As I peer around the blogosphere, I can’t help but notice various references to “Asperger’s/autism support”.
What does that even mean?
Well, if the source of the reference is from a non-autistic perspective, then frequently, there will be mentions of various “therapies” like CBT (Cognitive Behavioral Therapy – ugh), ABA (Applied Behavioral Analysis – more ugh), OTs (Occupational Therapists – what?) and several others. And often, the word “support” will be used in the context of the parents and caregivers. I won’t criticize that; everyone interacting with someone of a different neurotype could probably use support, a door that swings both ways, and that includes all neurotypes.
If the source of the reference is from an actually-autistic perspective, there may be mentions of support groups, either online or offline, often for adults, but sometimes for people of other/all age groups.
I’ve only participated in a few online support groups, mostly on social media (Facebook). I found them to be quite helpful in several instances. In other instances, meh, I could take it or leave it. In the latter case, it was other members who needed support, and I did my best to be there for them.
After a little while, though, it started to wear me down somewhat. There was a streak where it seemed like day after day brought a new round of sadness and hopelessness. That’s where plenty of us are at, and I respect that. But it can become contagious to me if I’m not careful.
That doesn’t change the fact that Aspergian/autistic people need support, too. Not all of us have the financial resources for ongoing therapy, so many of us have to go it alone, on our own.
Blogging is huge for a segment of us, and from here, I’ll speak exclusively for myself, since I can’t hope to know the specific effects it brings for anyone but myself.
I can say that for me, blogging is incredibly therapeutic at times. Just the acts of processing something, retaining my words because it doesn’t require that I “talk it out” and I can pause as needed to try and think of the most descriptive words to use. I also don’t have to worry about how I’m coming across to someone in conversation. I’m concerned about how I’m perceived by the people who read this blog, so I still speak with as much Consciousness as I can muster, but I don’t have to preoccupy myself with aspects like eye contact, vocal tone, vocal speed, awkward pauses, facial expressions, or the fact that I forgot to brush my hair this morning (oops). 😉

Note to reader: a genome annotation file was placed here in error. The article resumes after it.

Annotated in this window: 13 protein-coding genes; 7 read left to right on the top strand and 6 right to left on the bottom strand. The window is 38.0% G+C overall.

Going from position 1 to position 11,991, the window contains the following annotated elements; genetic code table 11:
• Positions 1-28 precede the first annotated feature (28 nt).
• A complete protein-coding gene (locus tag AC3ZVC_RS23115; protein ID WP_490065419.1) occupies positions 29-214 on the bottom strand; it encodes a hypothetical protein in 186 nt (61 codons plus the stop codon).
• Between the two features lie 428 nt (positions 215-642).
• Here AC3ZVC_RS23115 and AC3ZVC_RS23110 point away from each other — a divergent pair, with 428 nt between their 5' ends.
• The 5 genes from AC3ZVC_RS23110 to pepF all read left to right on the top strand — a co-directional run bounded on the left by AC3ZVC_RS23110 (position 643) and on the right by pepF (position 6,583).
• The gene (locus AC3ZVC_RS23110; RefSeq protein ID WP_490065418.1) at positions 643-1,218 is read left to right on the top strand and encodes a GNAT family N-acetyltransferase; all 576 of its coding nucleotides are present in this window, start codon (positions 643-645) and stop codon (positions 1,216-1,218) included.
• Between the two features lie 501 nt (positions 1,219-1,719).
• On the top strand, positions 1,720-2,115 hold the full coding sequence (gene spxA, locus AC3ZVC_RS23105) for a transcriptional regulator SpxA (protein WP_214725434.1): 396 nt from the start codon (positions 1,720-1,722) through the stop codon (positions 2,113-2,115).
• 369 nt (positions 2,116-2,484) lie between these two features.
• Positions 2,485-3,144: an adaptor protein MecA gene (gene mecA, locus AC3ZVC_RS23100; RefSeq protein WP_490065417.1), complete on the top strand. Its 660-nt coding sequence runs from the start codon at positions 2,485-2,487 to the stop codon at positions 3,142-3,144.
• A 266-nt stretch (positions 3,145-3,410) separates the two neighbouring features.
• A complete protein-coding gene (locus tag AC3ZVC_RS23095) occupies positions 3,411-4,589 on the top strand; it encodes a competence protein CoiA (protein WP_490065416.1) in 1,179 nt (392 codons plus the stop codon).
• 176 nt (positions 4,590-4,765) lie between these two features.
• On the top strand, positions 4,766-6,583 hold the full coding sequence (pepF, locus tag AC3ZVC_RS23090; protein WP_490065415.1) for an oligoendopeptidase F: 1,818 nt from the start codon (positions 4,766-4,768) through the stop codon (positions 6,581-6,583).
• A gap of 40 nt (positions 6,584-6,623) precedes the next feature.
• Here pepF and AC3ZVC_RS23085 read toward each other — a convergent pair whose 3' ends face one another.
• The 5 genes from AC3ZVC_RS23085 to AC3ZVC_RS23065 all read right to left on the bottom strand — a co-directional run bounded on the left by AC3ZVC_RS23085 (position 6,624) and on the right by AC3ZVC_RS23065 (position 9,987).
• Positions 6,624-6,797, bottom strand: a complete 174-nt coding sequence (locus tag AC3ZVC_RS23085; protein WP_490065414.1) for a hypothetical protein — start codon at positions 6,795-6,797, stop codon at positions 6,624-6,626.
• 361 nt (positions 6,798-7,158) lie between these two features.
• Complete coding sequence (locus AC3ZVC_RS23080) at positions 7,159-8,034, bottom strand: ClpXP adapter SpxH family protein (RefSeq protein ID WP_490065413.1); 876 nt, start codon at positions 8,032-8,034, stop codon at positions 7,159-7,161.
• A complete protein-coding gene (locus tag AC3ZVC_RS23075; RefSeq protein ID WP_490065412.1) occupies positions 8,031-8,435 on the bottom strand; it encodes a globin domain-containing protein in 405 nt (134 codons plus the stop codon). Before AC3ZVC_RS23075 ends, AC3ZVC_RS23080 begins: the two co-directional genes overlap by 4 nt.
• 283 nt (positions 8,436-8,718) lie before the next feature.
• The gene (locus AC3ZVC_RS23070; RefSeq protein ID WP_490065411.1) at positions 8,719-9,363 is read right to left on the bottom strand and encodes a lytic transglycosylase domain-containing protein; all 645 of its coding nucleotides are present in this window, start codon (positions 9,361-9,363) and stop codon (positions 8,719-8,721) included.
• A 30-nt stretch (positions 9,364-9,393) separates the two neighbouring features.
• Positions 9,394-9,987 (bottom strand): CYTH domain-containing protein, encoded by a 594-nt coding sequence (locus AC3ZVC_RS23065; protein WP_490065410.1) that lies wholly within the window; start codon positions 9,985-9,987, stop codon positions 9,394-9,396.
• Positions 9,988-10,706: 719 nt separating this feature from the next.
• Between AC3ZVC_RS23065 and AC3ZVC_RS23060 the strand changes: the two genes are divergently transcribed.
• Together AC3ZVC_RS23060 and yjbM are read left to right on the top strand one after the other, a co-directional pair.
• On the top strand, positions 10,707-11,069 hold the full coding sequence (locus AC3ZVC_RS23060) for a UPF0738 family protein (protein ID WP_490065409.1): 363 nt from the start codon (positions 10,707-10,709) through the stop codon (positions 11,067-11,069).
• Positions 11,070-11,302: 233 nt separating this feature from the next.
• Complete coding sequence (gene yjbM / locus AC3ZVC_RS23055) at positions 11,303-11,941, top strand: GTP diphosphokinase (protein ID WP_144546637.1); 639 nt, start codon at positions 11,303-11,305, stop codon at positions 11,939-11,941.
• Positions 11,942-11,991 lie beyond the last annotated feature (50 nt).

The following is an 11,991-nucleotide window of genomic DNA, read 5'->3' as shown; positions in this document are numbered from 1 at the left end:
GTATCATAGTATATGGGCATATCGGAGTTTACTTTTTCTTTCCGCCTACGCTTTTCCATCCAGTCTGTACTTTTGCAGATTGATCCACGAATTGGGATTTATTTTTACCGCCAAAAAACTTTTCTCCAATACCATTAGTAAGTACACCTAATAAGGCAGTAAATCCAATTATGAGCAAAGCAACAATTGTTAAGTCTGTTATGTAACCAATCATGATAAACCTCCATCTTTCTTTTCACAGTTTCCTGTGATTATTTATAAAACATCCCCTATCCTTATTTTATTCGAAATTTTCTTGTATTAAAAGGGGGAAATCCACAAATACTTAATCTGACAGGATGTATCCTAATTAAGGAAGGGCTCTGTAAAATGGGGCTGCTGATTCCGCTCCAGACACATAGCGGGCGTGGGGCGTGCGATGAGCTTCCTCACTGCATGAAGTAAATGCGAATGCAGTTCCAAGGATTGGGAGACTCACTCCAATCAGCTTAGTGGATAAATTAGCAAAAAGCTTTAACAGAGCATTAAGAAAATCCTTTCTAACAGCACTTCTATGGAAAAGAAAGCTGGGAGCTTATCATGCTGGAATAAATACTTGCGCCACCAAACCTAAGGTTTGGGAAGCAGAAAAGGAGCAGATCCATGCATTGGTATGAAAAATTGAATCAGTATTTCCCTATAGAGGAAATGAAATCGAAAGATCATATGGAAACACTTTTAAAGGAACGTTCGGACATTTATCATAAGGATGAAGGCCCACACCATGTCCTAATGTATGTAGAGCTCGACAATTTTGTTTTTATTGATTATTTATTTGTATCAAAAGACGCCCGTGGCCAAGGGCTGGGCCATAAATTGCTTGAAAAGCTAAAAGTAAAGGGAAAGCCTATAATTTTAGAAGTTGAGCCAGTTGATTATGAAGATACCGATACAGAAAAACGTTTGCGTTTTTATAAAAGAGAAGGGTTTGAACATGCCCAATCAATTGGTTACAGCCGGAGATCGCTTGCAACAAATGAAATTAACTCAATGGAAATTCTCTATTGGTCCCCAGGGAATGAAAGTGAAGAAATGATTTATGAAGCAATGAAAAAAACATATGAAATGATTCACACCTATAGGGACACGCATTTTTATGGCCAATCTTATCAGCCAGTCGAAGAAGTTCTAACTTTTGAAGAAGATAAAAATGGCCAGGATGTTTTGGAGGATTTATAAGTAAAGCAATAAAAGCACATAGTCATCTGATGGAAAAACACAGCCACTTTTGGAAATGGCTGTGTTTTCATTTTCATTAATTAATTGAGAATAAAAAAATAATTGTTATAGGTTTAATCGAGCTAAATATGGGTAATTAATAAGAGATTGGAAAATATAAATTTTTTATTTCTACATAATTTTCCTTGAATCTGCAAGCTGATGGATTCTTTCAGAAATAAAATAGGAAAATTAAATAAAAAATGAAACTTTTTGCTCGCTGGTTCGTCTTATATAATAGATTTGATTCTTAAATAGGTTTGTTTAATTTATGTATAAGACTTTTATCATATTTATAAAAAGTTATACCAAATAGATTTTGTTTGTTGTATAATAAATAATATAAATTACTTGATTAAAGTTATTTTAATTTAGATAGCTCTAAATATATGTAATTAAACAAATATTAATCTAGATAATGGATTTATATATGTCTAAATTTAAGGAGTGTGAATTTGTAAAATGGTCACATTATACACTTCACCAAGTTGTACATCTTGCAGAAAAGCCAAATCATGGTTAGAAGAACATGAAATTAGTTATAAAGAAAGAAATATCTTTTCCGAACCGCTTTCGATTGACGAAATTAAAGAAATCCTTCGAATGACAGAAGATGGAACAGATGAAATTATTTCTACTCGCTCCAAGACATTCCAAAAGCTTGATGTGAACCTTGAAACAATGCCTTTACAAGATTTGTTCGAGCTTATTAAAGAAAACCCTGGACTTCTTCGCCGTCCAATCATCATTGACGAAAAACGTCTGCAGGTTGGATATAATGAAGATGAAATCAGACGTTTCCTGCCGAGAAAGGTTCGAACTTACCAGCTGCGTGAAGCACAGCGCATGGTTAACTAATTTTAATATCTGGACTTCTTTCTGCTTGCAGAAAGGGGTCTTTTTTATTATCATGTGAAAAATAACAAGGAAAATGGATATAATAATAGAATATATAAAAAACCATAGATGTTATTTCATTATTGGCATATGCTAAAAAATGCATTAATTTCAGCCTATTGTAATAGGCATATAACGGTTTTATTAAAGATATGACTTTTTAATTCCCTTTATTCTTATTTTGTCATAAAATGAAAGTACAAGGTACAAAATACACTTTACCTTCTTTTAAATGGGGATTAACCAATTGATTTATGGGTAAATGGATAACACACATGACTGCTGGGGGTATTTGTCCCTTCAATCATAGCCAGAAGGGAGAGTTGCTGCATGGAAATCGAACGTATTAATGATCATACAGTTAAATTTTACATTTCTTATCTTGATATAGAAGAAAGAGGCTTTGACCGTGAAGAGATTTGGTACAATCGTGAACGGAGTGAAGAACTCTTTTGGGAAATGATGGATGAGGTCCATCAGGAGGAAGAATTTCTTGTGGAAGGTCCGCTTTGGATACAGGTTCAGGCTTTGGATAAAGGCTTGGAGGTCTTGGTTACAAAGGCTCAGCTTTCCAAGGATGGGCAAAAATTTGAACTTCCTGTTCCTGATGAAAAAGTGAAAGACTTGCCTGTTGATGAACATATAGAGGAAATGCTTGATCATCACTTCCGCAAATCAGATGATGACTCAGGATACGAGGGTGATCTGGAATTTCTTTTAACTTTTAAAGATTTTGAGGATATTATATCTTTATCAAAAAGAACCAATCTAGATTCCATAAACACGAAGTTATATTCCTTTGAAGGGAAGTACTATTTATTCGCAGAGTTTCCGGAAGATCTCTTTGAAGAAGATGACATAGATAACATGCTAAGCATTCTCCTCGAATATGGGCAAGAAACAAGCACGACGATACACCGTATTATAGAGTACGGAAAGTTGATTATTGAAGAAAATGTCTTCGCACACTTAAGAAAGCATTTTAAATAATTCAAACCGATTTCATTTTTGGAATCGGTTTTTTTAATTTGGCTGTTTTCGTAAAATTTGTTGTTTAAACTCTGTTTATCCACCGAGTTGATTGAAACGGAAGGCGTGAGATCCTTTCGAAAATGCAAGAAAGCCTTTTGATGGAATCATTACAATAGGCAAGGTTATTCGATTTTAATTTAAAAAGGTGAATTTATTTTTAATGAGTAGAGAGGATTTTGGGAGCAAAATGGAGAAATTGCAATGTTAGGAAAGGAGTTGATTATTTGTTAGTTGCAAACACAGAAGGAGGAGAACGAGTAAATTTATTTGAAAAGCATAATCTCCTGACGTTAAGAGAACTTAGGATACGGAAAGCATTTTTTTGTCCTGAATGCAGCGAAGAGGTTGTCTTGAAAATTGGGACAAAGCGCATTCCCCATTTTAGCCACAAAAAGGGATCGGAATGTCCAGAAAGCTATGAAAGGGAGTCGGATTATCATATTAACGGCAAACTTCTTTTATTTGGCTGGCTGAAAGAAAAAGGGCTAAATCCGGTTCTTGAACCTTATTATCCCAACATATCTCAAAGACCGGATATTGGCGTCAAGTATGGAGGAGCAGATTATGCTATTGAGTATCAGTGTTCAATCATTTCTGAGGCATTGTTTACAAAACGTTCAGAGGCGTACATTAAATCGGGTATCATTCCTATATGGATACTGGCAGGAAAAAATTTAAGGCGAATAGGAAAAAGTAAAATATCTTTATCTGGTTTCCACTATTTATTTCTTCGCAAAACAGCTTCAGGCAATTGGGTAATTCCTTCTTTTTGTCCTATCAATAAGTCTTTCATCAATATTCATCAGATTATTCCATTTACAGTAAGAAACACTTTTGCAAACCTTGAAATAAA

And that therapeutic element of blogging is augmented and reinforced by the positive feedback, the bonds of friendship, the “me too!” solidarity that proves to me time and again that I’m not a mutant, and maybe there’s room for me on this quirky planet after all because hey–I now know that I’m not alone. Rather, I’ve actually got plenty of company!
The feeling that brings is too cool for words. It’s a welcome, foreign, at-long-last craving that has finally been satisfied, bringing a sweet taste to my spirit. It might take time, effort, energy, and a few extra internet browser tabs, but it’s more than worth it.
One day I started to brainstorm about other avenues of support that I could use, on a practical level.
Of course, some of these aren’t so practical, simply because they don’t exist yet. I’m about to enter the World of the Pipe Dream Utopia, which isn’t yet reality (at least, that I’m aware of), and so this is more of a futuristic post.
My brain does that; it lives in the past and future at the same time, while going through the motions of pretending to be (in the) present. It’s probably a source of amusement for me. I’m easily amused. 😉
The principal avenue of support that I thought of is the idea of a personal assistant of some type. Someone who, for at least a couple hours a day, could run errands, make phone calls, help out in an urgent or time-sensitive situation.
For some, myself included, that person might also be able to help with executive function issues like cleaning and organizing, helping me make decisions, helping me with time management, helping me get motivated to get started with my daily to-do list and keeping me on task through the zenith of my energy and work routine, so that I don’t squander the energy and cognitive focus while it’s at its daily peak. This person could also do the driving for us, as my partner is classified as low-vision and although he has a brand-spanking-new driver’s license, it does have a lot of restrictions on it. He can only drive during daylight hours, at a maximum speed of 45 miles an hour (around 60 km/h), and at the moment, he still requires the presence of a licensed driver in the car. That…would be me. It would be helpful at times to have someone else be able to sit in for me, whether on the driver side or that of the passenger.
For me, the support concept could be carried further to include the help of another assistant at work–someone who could meet with my clientele for me.